At its Feb. 10 gala dinner in a large hall at Lexington Chabad House, nearly 100 Brandeis University students raised more than $30,000 for the Chabad-Lubavitch Jewish Student Center at Brandeis University.

Run by Rabbi Peretz and Chanie Chein out of their home across the street from campus, the Chabad House operates on a shoestring budget, hosting crowded weekly Shabbat dinners and holiday celebrations, and offering a series of classes as part of its iLearn series, which regularly draw some 90 students.

The gala was a first for the Chabad House, which was established in 2001. All proceeds raised from the event will fund operating expenses, such as the cost of food and a modest salary for the Cheins. There is a small fee for the popular classes offered at the house throughout the week in which a reported 90 students are currently enrolled.

"Chabad House is independently funded, and we receive no major contributions from donors or institutions," said Chein, whose students address him by his first name. "The people we serve don't have the ability to support our costs, and that makes fundraising extremely challenging."

Relying only on small donations from people who regularly come to the Chabad House, Chein said the house has operated under a deficit over the last few years. The gala itself was conceived and planned entirely by seniors Cindy Kaplan and Yael Klein with help from other students, including sophomore Lily Namanworth.

Despite the ice storm that night, close to 100 people attended the fundraiser, paying the rather steep price of $180 a ticket. In addition to the $31,000 raised, someone reportedly made an additional pledge of $20,000.

What's the attraction?

Chanie Chein, right, co-director of the Chabad-Lubavitch Jewish Student Center at Brandeis University, and one of her student leaders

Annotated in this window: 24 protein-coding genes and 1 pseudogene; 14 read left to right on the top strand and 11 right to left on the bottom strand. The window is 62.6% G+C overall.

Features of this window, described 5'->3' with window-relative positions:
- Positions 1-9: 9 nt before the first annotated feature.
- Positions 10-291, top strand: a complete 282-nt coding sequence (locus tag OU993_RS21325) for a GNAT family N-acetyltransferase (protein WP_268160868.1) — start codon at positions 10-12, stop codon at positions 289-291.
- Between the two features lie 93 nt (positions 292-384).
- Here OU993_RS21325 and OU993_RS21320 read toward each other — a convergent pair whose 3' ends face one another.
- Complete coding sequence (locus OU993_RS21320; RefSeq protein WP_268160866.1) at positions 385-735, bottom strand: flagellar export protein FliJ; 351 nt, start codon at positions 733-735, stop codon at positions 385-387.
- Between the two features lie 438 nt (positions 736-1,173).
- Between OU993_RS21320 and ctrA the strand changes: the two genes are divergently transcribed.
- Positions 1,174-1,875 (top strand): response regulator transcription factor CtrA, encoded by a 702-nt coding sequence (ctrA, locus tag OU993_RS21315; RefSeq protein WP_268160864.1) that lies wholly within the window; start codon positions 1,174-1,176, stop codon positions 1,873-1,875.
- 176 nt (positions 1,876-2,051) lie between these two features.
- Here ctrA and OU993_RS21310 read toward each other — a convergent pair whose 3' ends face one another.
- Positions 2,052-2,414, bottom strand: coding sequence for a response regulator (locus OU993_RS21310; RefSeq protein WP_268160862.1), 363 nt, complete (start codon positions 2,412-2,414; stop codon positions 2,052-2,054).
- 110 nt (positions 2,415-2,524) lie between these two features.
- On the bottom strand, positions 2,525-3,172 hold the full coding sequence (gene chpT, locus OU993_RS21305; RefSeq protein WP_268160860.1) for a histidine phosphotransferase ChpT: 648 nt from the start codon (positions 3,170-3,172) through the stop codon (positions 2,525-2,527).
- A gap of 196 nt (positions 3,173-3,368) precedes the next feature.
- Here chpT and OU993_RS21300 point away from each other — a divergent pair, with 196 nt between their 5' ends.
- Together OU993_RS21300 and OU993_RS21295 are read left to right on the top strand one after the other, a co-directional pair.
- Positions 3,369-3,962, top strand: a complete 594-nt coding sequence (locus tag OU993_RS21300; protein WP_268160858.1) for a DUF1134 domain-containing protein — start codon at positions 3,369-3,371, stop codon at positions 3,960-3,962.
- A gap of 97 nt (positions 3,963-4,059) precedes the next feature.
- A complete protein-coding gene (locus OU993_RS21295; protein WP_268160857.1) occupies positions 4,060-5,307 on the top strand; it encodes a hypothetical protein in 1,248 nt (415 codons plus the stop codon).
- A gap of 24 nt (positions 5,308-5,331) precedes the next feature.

Chanie Chein, right, co-director of the Chabad-Lubavitch Jewish Student Center at Brandeis University, and one of her student leaders
Students said that they’re drawn to the Chabad House because of the Cheins' dedication.

"We love Chanie and Peretz," said Namanworth. "Every Friday, there's a dinner at their house with something like 150 people. They're constantly giving to us and being there for the students."

"Everyone feels special and important," said Chein, 32. "We're engaging, [we] speak to important issues, and people of all backgrounds feel comfortable here."

The rabbi explained that in coming to campus seven years ago, he and his wife decided to concentrate their efforts on students not traditionally served by the mix of on-campus programs.

"When Chabad arrived, we created a different model and attracted those who were not engaged," said Chein. The model starts with a "principle belief in the innate value of every Jew regardless of, not despite, their current level of engagement and observance."

He said his goal and responsibility is to move everyone who walks through his door forward from where they were before: "As long as they're moving forward, the individual answer is different for everybody."

Senior Cindy Jacobs said she's been going to the house for Shabbat dinner and classes since her sophomore year

"I hadn't been happy at other places I'd gone before, and a friend told me about Chabad," Jacobs said. "I've never had the experience where I could consider a rabbi a friend. Peretz and Chanie are amazing. Their door is always open and it's a place where I can be the kind of Jew I want to be.

"It's important to have an anchor and somewhere to go that feels like home."